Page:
(SORRY IF THIS IS TMI) Piggybacking off the purity culture and killed sex drive thing, I experience that but also a completely inability to actually FEEL anything sexual, whether masturbating or with a partner. It's like all things sexual switch off after two seconds and is completely dead. I've never heard of this happening and can't find anything else about it, could that being broken and growing up in a fundamentalist home be connected or is it more likely to be purely a physical thing...?

That is outside my purview to answer, to be honest. I’d definitely recommend speaking to a doctor or a therapist about this and they may have more answers than I do. I’m sorry I can’t help more!

thegoldenwood said: My upbringing in the church led to so much magical thinking that I struggle daily to shake— I think it was simultaneously one of the causes of my first relationship falling apart, as well as the reason I stayed in it much longer than I should have.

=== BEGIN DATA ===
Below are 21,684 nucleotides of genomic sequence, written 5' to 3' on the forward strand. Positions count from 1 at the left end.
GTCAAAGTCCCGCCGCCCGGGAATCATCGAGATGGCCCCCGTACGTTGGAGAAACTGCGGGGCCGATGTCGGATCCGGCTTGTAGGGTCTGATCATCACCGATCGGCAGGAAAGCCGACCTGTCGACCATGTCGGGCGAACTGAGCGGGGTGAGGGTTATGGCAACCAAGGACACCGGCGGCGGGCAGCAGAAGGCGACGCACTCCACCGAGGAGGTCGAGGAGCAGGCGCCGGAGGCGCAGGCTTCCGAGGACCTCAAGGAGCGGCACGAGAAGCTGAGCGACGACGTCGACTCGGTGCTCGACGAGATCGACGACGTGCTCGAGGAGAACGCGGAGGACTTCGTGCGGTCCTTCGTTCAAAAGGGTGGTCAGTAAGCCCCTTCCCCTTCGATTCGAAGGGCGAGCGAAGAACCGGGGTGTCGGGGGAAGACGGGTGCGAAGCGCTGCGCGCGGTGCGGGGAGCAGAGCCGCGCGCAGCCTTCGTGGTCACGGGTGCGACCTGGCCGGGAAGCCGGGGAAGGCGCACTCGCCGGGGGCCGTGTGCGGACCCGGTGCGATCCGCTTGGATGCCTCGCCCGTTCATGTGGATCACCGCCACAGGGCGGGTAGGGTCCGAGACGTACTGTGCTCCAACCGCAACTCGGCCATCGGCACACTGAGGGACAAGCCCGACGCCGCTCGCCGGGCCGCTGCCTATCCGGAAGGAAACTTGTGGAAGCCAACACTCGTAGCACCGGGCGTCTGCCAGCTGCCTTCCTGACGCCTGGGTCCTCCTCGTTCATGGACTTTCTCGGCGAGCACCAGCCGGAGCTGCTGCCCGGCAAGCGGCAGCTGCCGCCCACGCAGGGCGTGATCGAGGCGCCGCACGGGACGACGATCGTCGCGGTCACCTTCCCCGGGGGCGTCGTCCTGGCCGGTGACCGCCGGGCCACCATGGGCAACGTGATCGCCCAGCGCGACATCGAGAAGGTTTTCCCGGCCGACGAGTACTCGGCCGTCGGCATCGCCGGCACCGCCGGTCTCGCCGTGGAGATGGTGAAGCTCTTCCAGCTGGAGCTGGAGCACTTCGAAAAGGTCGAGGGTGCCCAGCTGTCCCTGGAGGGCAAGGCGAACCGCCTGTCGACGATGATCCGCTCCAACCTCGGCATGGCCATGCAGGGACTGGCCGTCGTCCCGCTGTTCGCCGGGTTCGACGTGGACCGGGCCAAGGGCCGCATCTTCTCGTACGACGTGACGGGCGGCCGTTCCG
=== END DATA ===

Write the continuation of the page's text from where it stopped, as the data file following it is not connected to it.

Your experience is very similar to mine. My first relationship became very serious very quickly because I didn’t know how to do a relationship that wasn’t immediately headed toward marriage. I’ll give purity culture one thing - it’s remarkably effective in creating shame even once you’ve walked away from it. And part of the frustration is that I know the confusion I’ve experienced in dating relationships could be pointed to as a reason to court/not date/save sex for marriage.

But, I wouldn’t trade my experiences for anything - my mistakes and my confusion have led to some heartbreak, but they’ve also given me some happy experiences I’d not trade for anything in the world.

Anonymous asked:

What would you saw is the line between sexual desire and lust? We say that lust is a sin and sexual desire is innate in human beings...but what really is the difference between the two?

Lust objectifies. It uses the other person not as a person but as an object for a fantasy sexual experience. Sexual desire sees more than just the sexual/erotic possibilities. Basically, it’s the sort of thing where, if boinking actually did happen, would you be interested in conversation with that person too? If not, then you’re probably falling into lust territory because you’re probably not seeing them as a whole person.

Anonymous asked:

How do we avoid objectifying people, either in the secular way or the purity culture way?